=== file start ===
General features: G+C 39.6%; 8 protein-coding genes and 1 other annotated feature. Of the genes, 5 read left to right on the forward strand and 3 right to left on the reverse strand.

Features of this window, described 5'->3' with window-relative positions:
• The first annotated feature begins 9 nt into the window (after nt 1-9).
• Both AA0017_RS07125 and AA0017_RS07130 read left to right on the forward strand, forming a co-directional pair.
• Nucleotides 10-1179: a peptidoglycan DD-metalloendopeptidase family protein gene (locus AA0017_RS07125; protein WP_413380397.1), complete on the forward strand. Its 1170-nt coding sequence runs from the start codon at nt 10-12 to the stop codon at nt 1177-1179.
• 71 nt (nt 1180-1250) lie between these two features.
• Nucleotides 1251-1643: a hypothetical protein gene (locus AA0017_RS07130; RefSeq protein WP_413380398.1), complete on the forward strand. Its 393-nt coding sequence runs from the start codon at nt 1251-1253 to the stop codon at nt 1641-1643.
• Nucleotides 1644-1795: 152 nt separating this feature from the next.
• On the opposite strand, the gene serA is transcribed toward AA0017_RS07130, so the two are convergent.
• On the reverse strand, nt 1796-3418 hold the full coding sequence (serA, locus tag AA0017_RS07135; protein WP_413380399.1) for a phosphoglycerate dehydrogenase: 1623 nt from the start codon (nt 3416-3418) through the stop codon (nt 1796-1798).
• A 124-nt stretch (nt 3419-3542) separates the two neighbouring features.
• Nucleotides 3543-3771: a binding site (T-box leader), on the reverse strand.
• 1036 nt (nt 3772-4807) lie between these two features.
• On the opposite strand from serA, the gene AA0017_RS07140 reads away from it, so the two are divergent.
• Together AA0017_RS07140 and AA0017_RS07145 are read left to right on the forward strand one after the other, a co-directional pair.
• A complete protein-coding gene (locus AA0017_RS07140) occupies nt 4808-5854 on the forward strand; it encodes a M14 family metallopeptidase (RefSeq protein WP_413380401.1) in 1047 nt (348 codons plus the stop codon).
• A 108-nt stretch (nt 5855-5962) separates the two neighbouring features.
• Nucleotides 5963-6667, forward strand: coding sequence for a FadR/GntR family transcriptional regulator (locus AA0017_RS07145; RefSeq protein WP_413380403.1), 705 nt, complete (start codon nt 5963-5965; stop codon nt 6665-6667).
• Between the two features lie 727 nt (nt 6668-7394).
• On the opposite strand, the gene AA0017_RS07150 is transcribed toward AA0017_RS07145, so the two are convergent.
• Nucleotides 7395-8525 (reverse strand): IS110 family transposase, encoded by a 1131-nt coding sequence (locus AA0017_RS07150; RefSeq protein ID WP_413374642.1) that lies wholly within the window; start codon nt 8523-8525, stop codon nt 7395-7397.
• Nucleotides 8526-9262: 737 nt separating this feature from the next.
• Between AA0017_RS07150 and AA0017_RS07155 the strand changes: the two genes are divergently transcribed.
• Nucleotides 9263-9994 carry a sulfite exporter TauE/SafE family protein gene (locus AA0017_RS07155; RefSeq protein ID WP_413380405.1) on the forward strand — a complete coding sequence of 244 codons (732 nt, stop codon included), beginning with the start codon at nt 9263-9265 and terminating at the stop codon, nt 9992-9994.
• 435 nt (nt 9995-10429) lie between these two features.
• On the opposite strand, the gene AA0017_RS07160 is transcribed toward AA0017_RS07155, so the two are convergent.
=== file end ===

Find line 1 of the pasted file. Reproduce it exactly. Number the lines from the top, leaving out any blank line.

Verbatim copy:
General features: G+C 39.6%; 8 protein-coding genes and 1 other annotated feature. Of the genes, 5 read left to right on the forward strand and 3 right to left on the reverse strand.